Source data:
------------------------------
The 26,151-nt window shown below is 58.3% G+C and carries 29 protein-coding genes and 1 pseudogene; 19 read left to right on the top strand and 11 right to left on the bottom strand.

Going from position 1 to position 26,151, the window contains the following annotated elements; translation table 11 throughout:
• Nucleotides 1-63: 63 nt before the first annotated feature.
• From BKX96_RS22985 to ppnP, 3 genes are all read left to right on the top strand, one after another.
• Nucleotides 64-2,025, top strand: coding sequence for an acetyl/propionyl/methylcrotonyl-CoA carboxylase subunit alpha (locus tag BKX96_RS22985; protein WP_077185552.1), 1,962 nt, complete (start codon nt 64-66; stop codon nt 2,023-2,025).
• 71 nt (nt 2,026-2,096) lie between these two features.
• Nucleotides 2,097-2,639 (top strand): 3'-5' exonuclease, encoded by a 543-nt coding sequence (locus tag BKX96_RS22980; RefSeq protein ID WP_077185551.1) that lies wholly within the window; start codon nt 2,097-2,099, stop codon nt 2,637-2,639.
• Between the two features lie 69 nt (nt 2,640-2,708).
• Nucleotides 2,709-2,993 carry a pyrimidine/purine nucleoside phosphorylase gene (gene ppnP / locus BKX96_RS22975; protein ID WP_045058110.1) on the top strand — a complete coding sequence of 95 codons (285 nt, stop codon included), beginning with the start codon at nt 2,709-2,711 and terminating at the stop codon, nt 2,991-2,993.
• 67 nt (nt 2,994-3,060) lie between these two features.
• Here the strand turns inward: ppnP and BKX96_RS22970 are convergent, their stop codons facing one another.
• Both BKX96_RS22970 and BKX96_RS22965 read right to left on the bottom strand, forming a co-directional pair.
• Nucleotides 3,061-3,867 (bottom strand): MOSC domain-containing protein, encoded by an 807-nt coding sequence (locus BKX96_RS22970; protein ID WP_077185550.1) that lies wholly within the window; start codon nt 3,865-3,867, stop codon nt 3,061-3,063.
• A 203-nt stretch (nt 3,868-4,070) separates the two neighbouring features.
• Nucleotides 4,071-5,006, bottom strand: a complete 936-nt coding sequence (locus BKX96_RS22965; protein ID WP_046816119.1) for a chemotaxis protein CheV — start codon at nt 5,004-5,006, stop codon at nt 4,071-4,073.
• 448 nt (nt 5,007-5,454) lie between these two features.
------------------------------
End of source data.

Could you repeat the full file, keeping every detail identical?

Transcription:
The 26,151-nt window shown below is 58.3% G+C and carries 29 protein-coding genes and 1 pseudogene; 19 read left to right on the top strand and 11 right to left on the bottom strand.

Going from position 1 to position 26,151, the window contains the following annotated elements; translation table 11 throughout:
• Nucleotides 1-63: 63 nt before the first annotated feature.
• From BKX96_RS22985 to ppnP, 3 genes are all read left to right on the top strand, one after another.
• Nucleotides 64-2,025, top strand: coding sequence for an acetyl/propionyl/methylcrotonyl-CoA carboxylase subunit alpha (locus tag BKX96_RS22985; protein WP_077185552.1), 1,962 nt, complete (start codon nt 64-66; stop codon nt 2,023-2,025).
• 71 nt (nt 2,026-2,096) lie between these two features.
• Nucleotides 2,097-2,639 (top strand): 3'-5' exonuclease, encoded by a 543-nt coding sequence (locus tag BKX96_RS22980; RefSeq protein ID WP_077185551.1) that lies wholly within the window; start codon nt 2,097-2,099, stop codon nt 2,637-2,639.
• Between the two features lie 69 nt (nt 2,640-2,708).
• Nucleotides 2,709-2,993 carry a pyrimidine/purine nucleoside phosphorylase gene (gene ppnP / locus BKX96_RS22975; protein ID WP_045058110.1) on the top strand — a complete coding sequence of 95 codons (285 nt, stop codon included), beginning with the start codon at nt 2,709-2,711 and terminating at the stop codon, nt 2,991-2,993.
• 67 nt (nt 2,994-3,060) lie between these two features.
• Here the strand turns inward: ppnP and BKX96_RS22970 are convergent, their stop codons facing one another.
• Both BKX96_RS22970 and BKX96_RS22965 read right to left on the bottom strand, forming a co-directional pair.
• Nucleotides 3,061-3,867 (bottom strand): MOSC domain-containing protein, encoded by an 807-nt coding sequence (locus BKX96_RS22970; protein ID WP_077185550.1) that lies wholly within the window; start codon nt 3,865-3,867, stop codon nt 3,061-3,063.
• A 203-nt stretch (nt 3,868-4,070) separates the two neighbouring features.
• Nucleotides 4,071-5,006, bottom strand: a complete 936-nt coding sequence (locus BKX96_RS22965; protein ID WP_046816119.1) for a chemotaxis protein CheV — start codon at nt 5,004-5,006, stop codon at nt 4,071-4,073.
• 448 nt (nt 5,007-5,454) lie between these two features.